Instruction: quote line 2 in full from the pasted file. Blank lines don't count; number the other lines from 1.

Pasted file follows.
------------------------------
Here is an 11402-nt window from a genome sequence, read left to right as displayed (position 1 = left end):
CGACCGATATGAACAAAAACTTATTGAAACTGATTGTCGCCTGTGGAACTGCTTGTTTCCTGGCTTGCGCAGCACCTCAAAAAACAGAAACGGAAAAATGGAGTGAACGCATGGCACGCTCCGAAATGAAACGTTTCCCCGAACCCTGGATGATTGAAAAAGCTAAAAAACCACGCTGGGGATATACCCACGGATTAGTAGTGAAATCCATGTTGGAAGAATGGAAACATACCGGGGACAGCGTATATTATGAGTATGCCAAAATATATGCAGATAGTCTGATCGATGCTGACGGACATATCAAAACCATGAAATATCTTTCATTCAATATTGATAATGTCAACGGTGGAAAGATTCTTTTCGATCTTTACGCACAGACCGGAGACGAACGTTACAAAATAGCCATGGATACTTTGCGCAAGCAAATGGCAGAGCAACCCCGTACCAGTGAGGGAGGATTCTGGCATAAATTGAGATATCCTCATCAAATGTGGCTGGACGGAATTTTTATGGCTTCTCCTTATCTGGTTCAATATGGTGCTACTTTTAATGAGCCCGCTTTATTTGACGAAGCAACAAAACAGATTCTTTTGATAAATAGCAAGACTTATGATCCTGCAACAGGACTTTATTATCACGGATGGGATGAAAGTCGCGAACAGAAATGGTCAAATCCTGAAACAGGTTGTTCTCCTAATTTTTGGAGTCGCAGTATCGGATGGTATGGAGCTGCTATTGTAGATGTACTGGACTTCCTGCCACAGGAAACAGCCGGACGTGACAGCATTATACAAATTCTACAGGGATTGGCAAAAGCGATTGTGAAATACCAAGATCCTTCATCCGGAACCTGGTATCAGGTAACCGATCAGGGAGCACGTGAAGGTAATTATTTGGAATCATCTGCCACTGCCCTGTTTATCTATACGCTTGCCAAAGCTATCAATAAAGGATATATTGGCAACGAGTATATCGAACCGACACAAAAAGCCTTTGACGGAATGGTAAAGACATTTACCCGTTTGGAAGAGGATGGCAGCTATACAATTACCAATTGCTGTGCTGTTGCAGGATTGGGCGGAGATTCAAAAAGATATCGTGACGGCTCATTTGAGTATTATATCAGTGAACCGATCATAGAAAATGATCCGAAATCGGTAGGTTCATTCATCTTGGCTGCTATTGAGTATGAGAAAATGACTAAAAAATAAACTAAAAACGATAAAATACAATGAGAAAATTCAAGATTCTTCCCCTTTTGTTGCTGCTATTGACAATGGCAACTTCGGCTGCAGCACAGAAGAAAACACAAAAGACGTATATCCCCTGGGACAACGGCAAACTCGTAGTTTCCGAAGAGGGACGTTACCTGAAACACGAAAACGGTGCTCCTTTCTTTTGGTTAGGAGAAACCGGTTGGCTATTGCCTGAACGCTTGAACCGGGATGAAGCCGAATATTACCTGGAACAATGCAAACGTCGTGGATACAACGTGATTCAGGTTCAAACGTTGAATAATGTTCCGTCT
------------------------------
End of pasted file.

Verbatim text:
CGACCGATATGAACAAAAACTTATTGAAACTGATTGTCGCCTGTGGAACTGCTTGTTTCCTGGCTTGCGCAGCACCTCAAAAAACAGAAACGGAAAAATGGAGTGAACGCATGGCACGCTCCGAAATGAAACGTTTCCCCGAACCCTGGATGATTGAAAAAGCTAAAAAACCACGCTGGGGATATACCCACGGATTAGTAGTGAAATCCATGTTGGAAGAATGGAAACATACCGGGGACAGCGTATATTATGAGTATGCCAAAATATATGCAGATAGTCTGATCGATGCTGACGGACATATCAAAACCATGAAATATCTTTCATTCAATATTGATAATGTCAACGGTGGAAAGATTCTTTTCGATCTTTACGCACAGACCGGAGACGAACGTTACAAAATAGCCATGGATACTTTGCGCAAGCAAATGGCAGAGCAACCCCGTACCAGTGAGGGAGGATTCTGGCATAAATTGAGATATCCTCATCAAATGTGGCTGGACGGAATTTTTATGGCTTCTCCTTATCTGGTTCAATATGGTGCTACTTTTAATGAGCCCGCTTTATTTGACGAAGCAACAAAACAGATTCTTTTGATAAATAGCAAGACTTATGATCCTGCAACAGGACTTTATTATCACGGATGGGATGAAAGTCGCGAACAGAAATGGTCAAATCCTGAAACAGGTTGTTCTCCTAATTTTTGGAGTCGCAGTATCGGATGGTATGGAGCTGCTATTGTAGATGTACTGGACTTCCTGCCACAGGAAACAGCCGGACGTGACAGCATTATACAAATTCTACAGGGATTGGCAAAAGCGATTGTGAAATACCAAGATCCTTCATCCGGAACCTGGTATCAGGTAACCGATCAGGGAGCACGTGAAGGTAATTATTTGGAATCATCTGCCACTGCCCTGTTTATCTATACGCTTGCCAAAGCTATCAATAAAGGATATATTGGCAACGAGTATATCGAACCGACACAAAAAGCCTTTGACGGAATGGTAAAGACATTTACCCGTTTGGAAGAGGATGGCAGCTATACAATTACCAATTGCTGTGCTGTTGCAGGATTGGGCGGAGATTCAAAAAGATATCGTGACGGCTCATTTGAGTATTATATCAGTGAACCGATCATAGAAAATGATCCGAAATCGGTAGGTTCATTCATCTTGGCTGCTATTGAGTATGAGAAAATGACTAAAAAATAAACTAAAAACGATAAAATACAATGAGAAAATTCAAGATTCTTCCCCTTTTGTTGCTGCTATTGACAATGGCAACTTCGGCTGCAGCACAGAAGAAAACACAAAAGACGTATATCCCCTGGGACAACGGCAAACTCGTAGTTTCCGAAGAGGGACGTTACCTGAAACACGAAAACGGTGCTCCTTTCTTTTGGTTAGGAGAAACCGGTTGGCTATTGCCTGAACGCTTGAACCGGGATGAAGCCGAATATTACCTGGAACAATGCAAACGTCGTGGATACAACGTGATTCAGGTTCAAACGTTGAATAATGTTCCGTCT